5. Manage meltdowns and cultivate better behavior

  6. Anticipate and adapt

Knowing your child's brain/body type is the first tool of Dharma Parenting. Heal Yourself is the second.  You need to get as much sleep as you can; eat nourishing food; and practice meditation so that you can be more effective as a parent.  If you are balanced, you will be the best parent you can be.  This is key, and it’s often overlooked in parenting books.


6.  Why should parents offer children of different Brain/Body Types different afternoon snacks?

Each of the Brain/Body types reacts differently to food. 

Vata Types – Need easy-to-digest snacks like fruit, yogurt, and most toasted nuts and seeds. Avoid crisp dried food like potato chips and popcorn because they aggravate Vata and cause imbalance. Vatas do best with warm foods like warm muffins or cookies, and hot liquids like cocoa and soup. 

Pitta Types – Have a strong digestion and need sizeable snacks. But avoid hot and spicy. Go for yogurt and granola, muffins and milk, and a sandwich with juice.  

Kapha Types – Have a slower digestion and don’t need a large snack. Stay away from cold heavy foods such as yogurt, ice cream, and cheese. Offer a crunchy apple, crisp carrot sticks, or a muffin and fruit juice.  

Don't worry, Dharma Parenting gives you charts to easily keep track of what’s best for each type of child!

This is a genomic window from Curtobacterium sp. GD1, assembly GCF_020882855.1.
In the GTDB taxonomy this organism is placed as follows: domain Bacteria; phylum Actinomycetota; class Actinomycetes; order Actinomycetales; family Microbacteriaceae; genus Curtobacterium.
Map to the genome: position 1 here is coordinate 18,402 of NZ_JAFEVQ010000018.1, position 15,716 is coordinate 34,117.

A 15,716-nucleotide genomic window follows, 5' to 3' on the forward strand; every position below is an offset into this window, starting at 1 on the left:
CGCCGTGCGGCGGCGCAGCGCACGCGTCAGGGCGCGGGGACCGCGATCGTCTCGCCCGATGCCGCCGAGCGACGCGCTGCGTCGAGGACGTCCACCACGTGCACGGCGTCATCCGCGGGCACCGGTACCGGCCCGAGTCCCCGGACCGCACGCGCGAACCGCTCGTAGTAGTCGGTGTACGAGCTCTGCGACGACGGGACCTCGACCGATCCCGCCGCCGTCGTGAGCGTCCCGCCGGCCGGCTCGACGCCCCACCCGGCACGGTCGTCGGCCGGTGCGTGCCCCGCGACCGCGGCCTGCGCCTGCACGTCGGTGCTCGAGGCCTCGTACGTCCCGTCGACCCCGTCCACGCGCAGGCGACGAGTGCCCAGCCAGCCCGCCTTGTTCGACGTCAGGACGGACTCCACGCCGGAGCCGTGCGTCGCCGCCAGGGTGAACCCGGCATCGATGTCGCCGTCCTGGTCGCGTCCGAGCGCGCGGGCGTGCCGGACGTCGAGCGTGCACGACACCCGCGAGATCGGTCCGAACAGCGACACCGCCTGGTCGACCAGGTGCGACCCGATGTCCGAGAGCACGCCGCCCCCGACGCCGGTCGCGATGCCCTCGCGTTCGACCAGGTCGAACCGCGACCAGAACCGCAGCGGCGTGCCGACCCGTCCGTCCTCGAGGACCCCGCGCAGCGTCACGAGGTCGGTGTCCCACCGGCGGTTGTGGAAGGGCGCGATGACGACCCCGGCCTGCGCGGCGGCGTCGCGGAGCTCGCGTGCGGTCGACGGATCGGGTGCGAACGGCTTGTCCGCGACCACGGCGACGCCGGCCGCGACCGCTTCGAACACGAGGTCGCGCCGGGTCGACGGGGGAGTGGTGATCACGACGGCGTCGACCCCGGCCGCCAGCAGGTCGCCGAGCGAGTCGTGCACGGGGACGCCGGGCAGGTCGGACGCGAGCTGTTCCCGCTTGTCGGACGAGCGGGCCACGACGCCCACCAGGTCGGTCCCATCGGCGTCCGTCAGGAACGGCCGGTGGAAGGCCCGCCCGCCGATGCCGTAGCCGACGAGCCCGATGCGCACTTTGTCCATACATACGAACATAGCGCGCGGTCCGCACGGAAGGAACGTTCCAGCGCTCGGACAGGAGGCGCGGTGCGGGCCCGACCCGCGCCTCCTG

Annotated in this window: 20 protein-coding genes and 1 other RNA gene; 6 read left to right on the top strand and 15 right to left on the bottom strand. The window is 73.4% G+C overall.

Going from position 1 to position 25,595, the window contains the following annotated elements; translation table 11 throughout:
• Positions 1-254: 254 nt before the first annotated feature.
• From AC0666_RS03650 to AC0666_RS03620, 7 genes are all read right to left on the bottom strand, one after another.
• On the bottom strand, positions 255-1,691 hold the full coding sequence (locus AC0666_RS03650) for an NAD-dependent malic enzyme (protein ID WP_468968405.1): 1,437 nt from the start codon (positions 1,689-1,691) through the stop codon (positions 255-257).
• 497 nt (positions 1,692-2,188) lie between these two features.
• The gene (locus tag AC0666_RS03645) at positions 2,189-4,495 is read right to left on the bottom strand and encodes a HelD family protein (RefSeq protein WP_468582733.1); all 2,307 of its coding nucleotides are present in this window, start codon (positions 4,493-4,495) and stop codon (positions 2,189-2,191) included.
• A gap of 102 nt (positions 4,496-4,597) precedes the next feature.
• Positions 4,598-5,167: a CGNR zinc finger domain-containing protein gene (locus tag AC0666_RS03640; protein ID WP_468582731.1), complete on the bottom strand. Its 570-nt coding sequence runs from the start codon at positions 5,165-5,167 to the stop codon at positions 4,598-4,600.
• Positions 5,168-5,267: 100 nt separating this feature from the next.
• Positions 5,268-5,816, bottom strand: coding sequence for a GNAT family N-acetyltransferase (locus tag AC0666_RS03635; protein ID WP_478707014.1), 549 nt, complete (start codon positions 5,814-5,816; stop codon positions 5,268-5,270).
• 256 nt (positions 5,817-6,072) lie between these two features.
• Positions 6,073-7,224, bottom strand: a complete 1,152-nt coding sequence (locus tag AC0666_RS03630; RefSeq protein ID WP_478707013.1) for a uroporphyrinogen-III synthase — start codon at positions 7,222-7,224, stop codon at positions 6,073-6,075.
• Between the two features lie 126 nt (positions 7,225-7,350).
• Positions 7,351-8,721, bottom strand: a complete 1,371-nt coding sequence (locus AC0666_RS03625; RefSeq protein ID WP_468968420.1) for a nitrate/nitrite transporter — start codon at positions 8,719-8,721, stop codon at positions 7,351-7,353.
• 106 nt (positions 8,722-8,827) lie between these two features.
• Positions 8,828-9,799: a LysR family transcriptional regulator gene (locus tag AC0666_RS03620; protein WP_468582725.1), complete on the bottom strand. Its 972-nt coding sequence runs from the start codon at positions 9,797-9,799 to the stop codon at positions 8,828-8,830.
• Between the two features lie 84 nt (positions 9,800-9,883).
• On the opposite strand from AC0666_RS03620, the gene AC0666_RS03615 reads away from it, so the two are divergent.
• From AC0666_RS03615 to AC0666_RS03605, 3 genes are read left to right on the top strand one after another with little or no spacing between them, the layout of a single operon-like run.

Study with YogaUOnline and Sue Elkind: Prenatal Yoga Essentials for a Healthy Pregnancy & Birth.

More on Dharma Parenting from YogaUOnline and Supriya Venkatesan-What is your Child's Brain/Body Type? 

Plus Ayurvedic Tips and Tricks to Manage Meltdowns.

 

Supriya Venkatesan

 

Supriya Venkatesan is a freelance writer based in Princeton, NJ. She has written for Forbes, The Washington Post, TIME, Huffington Post, and elsewhere. She holds a MS in Strategic Communications from Columbia University and a BA in Media & Communications from Maharishi University. When not wiring articles, or writing for her memoir based on her military deployment to Iraq, you can find her engrossed in meditation or chasing her toddler. You can learn more about her at www.supriya.ink or follow her on Facebook where she posts inspirational articles. 

 

 

 

Dr Keith Wallace

Dr. Robert Keith Wallace received his Ph.D. in Physiology from the University of California at Los Angeles and did his postdoctoral research at Harvard Medical School. His seminal papers published Dharma Parentingin Science, the American Journal of Physiology, and Scientific American, showed that Transcendental Meditation technique, produced a fourth major state of consciousness different than waking, sleeping, or dreaming. Dr. Wallace was the founding President of Maharishi University of Management and established the first Maharishi AyurVeda Clinics in the United States.

Dr Fred TravisDr. Frederick Travis is Professor of Maharishi Vedic Science, Chair of the Department of Maharishi Vedic Science, Dean of the Graduate School, and Director of the Center for Brain, Consciousness, and Cognition. He earned an MS and PhD in Psychology from Maharishi University of Management, and a BS in Design and Environmental Analysis from Cornell University.